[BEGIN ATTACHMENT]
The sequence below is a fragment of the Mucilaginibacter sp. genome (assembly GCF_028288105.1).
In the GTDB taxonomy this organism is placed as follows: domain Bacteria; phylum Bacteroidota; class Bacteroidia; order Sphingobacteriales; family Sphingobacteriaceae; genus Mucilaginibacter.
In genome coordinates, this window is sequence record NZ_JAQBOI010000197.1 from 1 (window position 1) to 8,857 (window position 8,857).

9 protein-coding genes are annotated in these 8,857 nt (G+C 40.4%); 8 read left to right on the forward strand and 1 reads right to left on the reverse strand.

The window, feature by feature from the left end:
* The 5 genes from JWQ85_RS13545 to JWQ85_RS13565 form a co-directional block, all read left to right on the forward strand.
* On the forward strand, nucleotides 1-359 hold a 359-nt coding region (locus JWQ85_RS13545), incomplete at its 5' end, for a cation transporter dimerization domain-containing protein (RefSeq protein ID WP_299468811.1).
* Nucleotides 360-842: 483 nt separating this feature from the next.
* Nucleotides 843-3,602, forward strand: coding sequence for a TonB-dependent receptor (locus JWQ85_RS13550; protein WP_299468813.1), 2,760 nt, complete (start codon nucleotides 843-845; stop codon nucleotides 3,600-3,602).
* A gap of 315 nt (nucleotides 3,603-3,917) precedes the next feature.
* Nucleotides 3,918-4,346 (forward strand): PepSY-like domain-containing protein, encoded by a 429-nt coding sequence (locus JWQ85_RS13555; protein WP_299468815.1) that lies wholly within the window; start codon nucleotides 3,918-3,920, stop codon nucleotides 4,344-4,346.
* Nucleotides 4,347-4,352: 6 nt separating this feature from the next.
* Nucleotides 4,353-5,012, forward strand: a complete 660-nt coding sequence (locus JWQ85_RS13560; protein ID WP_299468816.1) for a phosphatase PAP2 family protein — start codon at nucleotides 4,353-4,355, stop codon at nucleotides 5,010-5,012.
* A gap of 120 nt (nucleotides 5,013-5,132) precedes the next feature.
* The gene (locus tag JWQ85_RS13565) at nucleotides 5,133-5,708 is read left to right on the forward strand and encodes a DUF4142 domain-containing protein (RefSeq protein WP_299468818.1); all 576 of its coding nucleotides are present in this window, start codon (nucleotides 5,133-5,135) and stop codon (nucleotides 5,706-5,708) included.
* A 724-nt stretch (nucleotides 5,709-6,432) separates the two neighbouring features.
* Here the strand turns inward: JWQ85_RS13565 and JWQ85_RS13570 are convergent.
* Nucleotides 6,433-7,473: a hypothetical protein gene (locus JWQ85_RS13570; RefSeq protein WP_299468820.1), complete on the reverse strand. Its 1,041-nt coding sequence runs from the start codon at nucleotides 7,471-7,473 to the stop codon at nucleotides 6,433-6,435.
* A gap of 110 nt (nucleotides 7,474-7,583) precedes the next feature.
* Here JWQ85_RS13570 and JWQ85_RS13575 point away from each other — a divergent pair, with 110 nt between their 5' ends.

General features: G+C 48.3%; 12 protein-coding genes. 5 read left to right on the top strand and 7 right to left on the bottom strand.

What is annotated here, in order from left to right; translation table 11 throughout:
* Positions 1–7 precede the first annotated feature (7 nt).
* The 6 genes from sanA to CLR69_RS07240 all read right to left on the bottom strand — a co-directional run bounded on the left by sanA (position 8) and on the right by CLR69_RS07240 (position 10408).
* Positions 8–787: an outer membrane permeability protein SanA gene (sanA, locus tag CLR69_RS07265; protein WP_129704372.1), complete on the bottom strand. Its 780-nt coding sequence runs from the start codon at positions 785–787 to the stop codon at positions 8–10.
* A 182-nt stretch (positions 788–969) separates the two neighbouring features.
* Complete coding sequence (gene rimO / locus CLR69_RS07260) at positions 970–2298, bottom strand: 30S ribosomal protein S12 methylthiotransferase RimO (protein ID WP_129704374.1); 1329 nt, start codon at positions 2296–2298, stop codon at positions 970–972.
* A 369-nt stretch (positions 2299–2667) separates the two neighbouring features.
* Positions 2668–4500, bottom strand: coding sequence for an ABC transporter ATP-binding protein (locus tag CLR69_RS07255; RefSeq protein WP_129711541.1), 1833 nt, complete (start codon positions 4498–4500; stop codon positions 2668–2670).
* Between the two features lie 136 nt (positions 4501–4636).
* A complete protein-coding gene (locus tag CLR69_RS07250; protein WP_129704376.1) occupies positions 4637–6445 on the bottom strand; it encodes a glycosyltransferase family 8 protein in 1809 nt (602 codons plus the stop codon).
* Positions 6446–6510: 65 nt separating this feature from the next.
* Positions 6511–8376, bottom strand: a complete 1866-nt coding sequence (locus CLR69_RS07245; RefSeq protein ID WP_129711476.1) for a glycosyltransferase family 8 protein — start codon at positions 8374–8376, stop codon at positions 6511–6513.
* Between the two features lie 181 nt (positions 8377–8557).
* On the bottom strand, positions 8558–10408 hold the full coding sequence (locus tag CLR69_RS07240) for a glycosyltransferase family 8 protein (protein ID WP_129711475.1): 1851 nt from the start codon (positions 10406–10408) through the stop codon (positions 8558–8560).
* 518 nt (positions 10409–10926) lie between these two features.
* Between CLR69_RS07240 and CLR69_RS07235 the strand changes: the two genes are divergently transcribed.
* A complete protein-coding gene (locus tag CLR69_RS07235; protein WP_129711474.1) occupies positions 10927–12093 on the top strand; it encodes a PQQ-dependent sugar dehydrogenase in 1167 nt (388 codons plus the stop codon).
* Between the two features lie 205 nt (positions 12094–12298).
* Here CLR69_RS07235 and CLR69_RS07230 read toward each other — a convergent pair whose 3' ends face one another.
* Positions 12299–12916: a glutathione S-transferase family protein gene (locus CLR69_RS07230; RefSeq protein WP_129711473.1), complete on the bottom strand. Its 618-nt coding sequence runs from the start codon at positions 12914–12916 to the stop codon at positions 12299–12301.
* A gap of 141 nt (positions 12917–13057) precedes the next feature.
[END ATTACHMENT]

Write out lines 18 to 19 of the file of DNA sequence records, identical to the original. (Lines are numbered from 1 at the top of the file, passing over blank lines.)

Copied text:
* Nucleotides 6,433-7,473: a hypothetical protein gene (locus JWQ85_RS13570; RefSeq protein WP_299468820.1), complete on the reverse strand. Its 1,041-nt coding sequence runs from the start codon at nucleotides 7,471-7,473 to the stop codon at nucleotides 6,433-6,435.
* A gap of 110 nt (nucleotides 7,474-7,583) precedes the next feature.